Two weeks after surgery

Dog gets his stitches out tomorrow. His wound is clean and there shouldn’t be any complications, so here’s a brief rundown of what I’ve learned over the past two weeks of caring for an amputee pet.

They tell you a lot of things, the vets. I heard more than once that dogs are born with “three legs and a spare,” and it would be a matter of days before Dog was zooming all over the place. That’s…not what’s happened. He’s doing well, but it hasn’t been all happy daisies and jazzy music.

Here’s what the vets aren’t telling you.

The poop

By God and all that’s godly, I’ve never seen so much poop in my entire life. Thanks to a combination of opioid constipation and the plain fact that Dog can be a spiteful asshole, the first week was nothing but trying to get Dog to eat and then cleaning up enormous smears of poop. I wouldn’t have minded (as much) except I had spent the time that Dog was in intensive care turning the house into a surgical recovery suite. Everything, including the carpets, were as clean as I could get them. And then Dog came home, and when he sat down, he…uh. He “repainted.”

The spite

One thing the vets said time and again is that dogs don’t process missing limbs the same way that humans do: there’s a readjustment period, but that’s mostly physical instead of psychological/emotional. This may be true, but Dog, as mentioned, can be a spiteful asshole. He went on a hunger strike and lost a whole bunch of weight. I was calling our regular vet, asking for advice, appetite stimulants, anti-nausea drugs, whatever. Our vet asked a bunch of questions, and after I told him Dog was still eating foods he couldn’t resist (rotisserie chicken) and was eager to eat after I had been out of the house for a while, he said it was most likely that Dog was simply recovering from a serious medical procedure and the pain meds were messing with him, but it was also possible that Dog was really angry with me and only forgot about that once I was out of his sight for a while, so while we shouldn’t attach human emotions to animals, I should run errands at least once a day and take my time while doing it.

The adaptation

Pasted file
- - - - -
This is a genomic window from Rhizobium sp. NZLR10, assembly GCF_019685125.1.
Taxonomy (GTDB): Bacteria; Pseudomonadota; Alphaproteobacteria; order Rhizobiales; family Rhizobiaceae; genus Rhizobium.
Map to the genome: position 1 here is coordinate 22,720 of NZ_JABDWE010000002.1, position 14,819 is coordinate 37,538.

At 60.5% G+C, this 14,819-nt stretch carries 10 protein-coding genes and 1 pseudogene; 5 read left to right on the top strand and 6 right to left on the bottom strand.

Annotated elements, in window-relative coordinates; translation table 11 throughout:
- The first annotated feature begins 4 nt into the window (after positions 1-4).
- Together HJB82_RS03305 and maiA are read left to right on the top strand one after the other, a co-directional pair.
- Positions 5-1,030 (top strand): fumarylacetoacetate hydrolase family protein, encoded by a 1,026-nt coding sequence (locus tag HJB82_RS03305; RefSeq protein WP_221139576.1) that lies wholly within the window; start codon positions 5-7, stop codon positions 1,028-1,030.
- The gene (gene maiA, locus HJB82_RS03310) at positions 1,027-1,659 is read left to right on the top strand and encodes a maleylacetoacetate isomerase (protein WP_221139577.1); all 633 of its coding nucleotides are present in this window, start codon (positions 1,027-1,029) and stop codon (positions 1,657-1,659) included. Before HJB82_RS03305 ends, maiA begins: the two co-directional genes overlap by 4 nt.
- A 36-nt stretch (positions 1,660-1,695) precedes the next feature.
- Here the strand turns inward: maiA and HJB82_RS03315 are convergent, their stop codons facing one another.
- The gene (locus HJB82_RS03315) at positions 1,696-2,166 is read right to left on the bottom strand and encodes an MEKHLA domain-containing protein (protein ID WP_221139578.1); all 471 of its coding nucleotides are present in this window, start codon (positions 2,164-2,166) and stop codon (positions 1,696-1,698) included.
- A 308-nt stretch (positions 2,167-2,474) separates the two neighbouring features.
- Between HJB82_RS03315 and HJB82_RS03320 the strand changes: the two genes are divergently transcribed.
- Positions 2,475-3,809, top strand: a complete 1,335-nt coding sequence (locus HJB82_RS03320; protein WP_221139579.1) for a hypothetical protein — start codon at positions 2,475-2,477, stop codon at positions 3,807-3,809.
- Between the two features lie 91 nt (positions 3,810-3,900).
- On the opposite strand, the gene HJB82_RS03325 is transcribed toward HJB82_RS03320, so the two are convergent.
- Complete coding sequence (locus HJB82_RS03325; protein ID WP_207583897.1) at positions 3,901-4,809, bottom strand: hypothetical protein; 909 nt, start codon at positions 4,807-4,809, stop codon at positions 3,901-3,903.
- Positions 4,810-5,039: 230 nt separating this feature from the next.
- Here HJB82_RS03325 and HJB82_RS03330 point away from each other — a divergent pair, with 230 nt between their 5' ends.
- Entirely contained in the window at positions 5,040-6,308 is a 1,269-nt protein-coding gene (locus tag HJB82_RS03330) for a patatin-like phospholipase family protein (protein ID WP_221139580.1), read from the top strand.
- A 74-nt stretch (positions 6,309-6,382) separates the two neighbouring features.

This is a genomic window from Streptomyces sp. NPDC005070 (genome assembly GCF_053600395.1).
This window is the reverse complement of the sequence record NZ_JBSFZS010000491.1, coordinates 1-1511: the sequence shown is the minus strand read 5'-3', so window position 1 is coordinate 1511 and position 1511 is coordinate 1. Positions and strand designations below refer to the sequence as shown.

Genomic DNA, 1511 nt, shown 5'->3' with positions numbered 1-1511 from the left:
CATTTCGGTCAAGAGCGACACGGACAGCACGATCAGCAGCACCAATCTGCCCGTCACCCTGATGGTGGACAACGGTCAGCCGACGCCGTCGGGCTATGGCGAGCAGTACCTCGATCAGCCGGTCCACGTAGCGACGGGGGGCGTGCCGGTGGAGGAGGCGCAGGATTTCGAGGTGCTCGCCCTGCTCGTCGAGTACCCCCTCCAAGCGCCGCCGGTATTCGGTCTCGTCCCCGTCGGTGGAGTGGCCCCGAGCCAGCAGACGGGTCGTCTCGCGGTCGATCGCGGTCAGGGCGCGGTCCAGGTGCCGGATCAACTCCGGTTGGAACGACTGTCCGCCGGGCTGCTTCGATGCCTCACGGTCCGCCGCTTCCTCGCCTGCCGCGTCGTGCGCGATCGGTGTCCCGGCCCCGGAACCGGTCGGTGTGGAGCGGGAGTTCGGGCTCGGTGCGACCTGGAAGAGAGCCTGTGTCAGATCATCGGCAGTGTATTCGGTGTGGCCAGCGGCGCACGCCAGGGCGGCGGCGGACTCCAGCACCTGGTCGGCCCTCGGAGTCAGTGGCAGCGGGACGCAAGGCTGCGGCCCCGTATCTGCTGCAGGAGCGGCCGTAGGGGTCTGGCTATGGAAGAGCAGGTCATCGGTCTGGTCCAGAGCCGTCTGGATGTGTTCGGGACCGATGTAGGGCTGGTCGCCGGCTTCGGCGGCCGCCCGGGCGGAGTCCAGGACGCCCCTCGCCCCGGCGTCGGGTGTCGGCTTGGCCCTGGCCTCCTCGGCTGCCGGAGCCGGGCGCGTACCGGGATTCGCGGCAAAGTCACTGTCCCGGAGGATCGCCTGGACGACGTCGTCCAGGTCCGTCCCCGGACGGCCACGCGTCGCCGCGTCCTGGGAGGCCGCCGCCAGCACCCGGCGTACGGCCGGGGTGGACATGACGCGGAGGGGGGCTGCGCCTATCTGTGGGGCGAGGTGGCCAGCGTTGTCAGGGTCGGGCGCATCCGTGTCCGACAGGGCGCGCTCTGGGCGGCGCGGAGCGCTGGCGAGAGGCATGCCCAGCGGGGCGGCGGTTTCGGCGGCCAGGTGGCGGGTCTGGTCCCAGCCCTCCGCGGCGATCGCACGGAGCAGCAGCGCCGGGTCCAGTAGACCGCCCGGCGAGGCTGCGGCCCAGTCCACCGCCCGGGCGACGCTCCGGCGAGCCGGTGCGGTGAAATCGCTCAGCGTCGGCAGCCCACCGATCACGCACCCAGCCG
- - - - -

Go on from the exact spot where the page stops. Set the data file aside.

Dogs might have three legs and a spare, but that doesn’t mean they lose one and then start bouncing around. It’s taken Dog nearly two weeks to recover to the point where he has enough strength to walk around for more than a few minutes at a time. We’ve had a stretch of warm days, and he’s happiest lying in the sun, watching Puppy take over the household barking chores.

Mostly. A woman was walking her pup past the house while I was taking Dog out to pee. He leapt down the stairs like a nimble deer, barking his fool head off because someone has leash aggression and even major surgery didn’t… Anyhow. I got to shout, “Hallelujah he is healed!” as the woman shot me a massive stinkeye.

Oh, and these surgical shirts? Amazing. Velcro down the spine, in and out, machine washable. No Cone of Shame needed, although this might be because I work from home and can keep an eye on him.

Although it’s been…odd…to wake up in the middle of the night to Dog moving around. You get an instinctive knowledge of what your pets sound like in the dark, and then suddenly there’s a gigantic *thump*thump*STOMP!* *thump*thump*STOMP!* right before an enormous cold nose jabs you awake at three in the morning, and you’ve got to remind yourself that we’re all adapting to a new normal as you recover from your minor heart attack.

Let me leave you with a list of Dog’s new nicknames.

  • Captain Hippity-Hop
  • Officer Hops
  • Stompy Monster
  • Sir Stomps-a-Lot
  • (pirate voice) Yaaarrrr!

Published by KBSpangler

A freelance editor who writes novels, comics, and repairs a disaster of a house in her spare time:

One thought on “Two weeks after surgery

  1. When we had to have our cat’s leg removed, the vet told us “There’s nothing in the world as fast as a three-legged sheep.”

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